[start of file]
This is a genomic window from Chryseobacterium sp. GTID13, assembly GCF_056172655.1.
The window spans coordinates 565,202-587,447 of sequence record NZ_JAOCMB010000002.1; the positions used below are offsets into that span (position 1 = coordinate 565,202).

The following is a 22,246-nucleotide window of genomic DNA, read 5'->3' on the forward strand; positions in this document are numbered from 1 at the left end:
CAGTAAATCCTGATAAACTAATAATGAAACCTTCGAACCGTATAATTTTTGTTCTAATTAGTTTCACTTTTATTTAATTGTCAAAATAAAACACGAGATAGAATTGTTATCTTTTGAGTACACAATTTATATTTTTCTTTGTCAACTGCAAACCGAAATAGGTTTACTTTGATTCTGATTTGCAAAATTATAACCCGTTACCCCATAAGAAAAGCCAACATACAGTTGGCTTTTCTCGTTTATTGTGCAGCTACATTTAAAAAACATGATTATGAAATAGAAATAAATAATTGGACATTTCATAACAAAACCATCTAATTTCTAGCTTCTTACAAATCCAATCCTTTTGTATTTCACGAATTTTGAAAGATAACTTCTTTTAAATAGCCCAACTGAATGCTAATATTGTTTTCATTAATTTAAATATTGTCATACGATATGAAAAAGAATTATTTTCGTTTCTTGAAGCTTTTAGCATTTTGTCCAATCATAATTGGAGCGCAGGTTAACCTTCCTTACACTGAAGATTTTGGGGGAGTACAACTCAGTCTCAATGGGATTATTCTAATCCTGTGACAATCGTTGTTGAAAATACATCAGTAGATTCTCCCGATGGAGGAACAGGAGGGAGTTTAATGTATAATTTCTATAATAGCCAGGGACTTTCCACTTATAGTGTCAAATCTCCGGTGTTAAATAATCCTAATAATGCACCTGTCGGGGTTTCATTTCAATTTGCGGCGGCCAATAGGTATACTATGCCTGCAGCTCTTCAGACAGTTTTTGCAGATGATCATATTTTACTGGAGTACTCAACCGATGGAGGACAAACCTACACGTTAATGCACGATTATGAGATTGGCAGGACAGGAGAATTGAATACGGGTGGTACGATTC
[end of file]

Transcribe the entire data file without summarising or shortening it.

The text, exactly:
This is a genomic window from Chryseobacterium sp. GTID13, assembly GCF_056172655.1.
The window spans coordinates 565,202-587,447 of sequence record NZ_JAOCMB010000002.1; the positions used below are offsets into that span (position 1 = coordinate 565,202).

The following is a 22,246-nucleotide window of genomic DNA, read 5'->3' on the forward strand; positions in this document are numbered from 1 at the left end:
CAGTAAATCCTGATAAACTAATAATGAAACCTTCGAACCGTATAATTTTTGTTCTAATTAGTTTCACTTTTATTTAATTGTCAAAATAAAACACGAGATAGAATTGTTATCTTTTGAGTACACAATTTATATTTTTCTTTGTCAACTGCAAACCGAAATAGGTTTACTTTGATTCTGATTTGCAAAATTATAACCCGTTACCCCATAAGAAAAGCCAACATACAGTTGGCTTTTCTCGTTTATTGTGCAGCTACATTTAAAAAACATGATTATGAAATAGAAATAAATAATTGGACATTTCATAACAAAACCATCTAATTTCTAGCTTCTTACAAATCCAATCCTTTTGTATTTCACGAATTTTGAAAGATAACTTCTTTTAAATAGCCCAACTGAATGCTAATATTGTTTTCATTAATTTAAATATTGTCATACGATATGAAAAAGAATTATTTTCGTTTCTTGAAGCTTTTAGCATTTTGTCCAATCATAATTGGAGCGCAGGTTAACCTTCCTTACACTGAAGATTTTGGGGGAGTACAACTCAGTCTCAATGGGATTATTCTAATCCTGTGACAATCGTTGTTGAAAATACATCAGTAGATTCTCCCGATGGAGGAACAGGAGGGAGTTTAATGTATAATTTCTATAATAGCCAGGGACTTTCCACTTATAGTGTCAAATCTCCGGTGTTAAATAATCCTAATAATGCACCTGTCGGGGTTTCATTTCAATTTGCGGCGGCCAATAGGTATACTATGCCTGCAGCTCTTCAGACAGTTTTTGCAGATGATCATATTTTACTGGAGTACTCAACCGATGGAGGACAAACCTACACGTTAATGCACGATTATGAGATTGGCAGGACAGGAGAATTGAATACGGGTGGTACGATTC